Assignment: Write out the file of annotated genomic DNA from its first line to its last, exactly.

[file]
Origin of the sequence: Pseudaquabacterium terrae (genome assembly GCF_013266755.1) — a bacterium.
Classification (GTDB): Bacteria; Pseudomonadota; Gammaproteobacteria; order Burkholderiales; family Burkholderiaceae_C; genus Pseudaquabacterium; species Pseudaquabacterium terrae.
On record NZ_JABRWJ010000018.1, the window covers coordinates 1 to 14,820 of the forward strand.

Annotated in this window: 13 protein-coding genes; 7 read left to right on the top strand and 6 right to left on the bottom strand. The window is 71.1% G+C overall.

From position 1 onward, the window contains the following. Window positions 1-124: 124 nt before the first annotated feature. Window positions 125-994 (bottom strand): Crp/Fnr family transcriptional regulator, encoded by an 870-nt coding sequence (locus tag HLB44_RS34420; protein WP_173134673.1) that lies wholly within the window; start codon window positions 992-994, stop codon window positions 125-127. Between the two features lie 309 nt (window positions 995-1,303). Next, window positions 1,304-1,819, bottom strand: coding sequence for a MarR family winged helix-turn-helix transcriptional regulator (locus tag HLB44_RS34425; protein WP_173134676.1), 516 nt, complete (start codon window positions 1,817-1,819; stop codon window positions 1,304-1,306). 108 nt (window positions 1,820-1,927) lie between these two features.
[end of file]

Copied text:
Origin of the sequence: Pseudaquabacterium terrae (genome assembly GCF_013266755.1) — a bacterium.
Classification (GTDB): Bacteria; Pseudomonadota; Gammaproteobacteria; order Burkholderiales; family Burkholderiaceae_C; genus Pseudaquabacterium; species Pseudaquabacterium terrae.
On record NZ_JABRWJ010000018.1, the window covers coordinates 1 to 14,820 of the forward strand.

Annotated in this window: 13 protein-coding genes; 7 read left to right on the top strand and 6 right to left on the bottom strand. The window is 71.1% G+C overall.

From position 1 onward, the window contains the following. Window positions 1-124: 124 nt before the first annotated feature. Window positions 125-994 (bottom strand): Crp/Fnr family transcriptional regulator, encoded by an 870-nt coding sequence (locus tag HLB44_RS34420; protein WP_173134673.1) that lies wholly within the window; start codon window positions 992-994, stop codon window positions 125-127. Between the two features lie 309 nt (window positions 995-1,303). Next, window positions 1,304-1,819, bottom strand: coding sequence for a MarR family winged helix-turn-helix transcriptional regulator (locus tag HLB44_RS34425; protein WP_173134676.1), 516 nt, complete (start codon window positions 1,817-1,819; stop codon window positions 1,304-1,306). 108 nt (window positions 1,820-1,927) lie between these two features.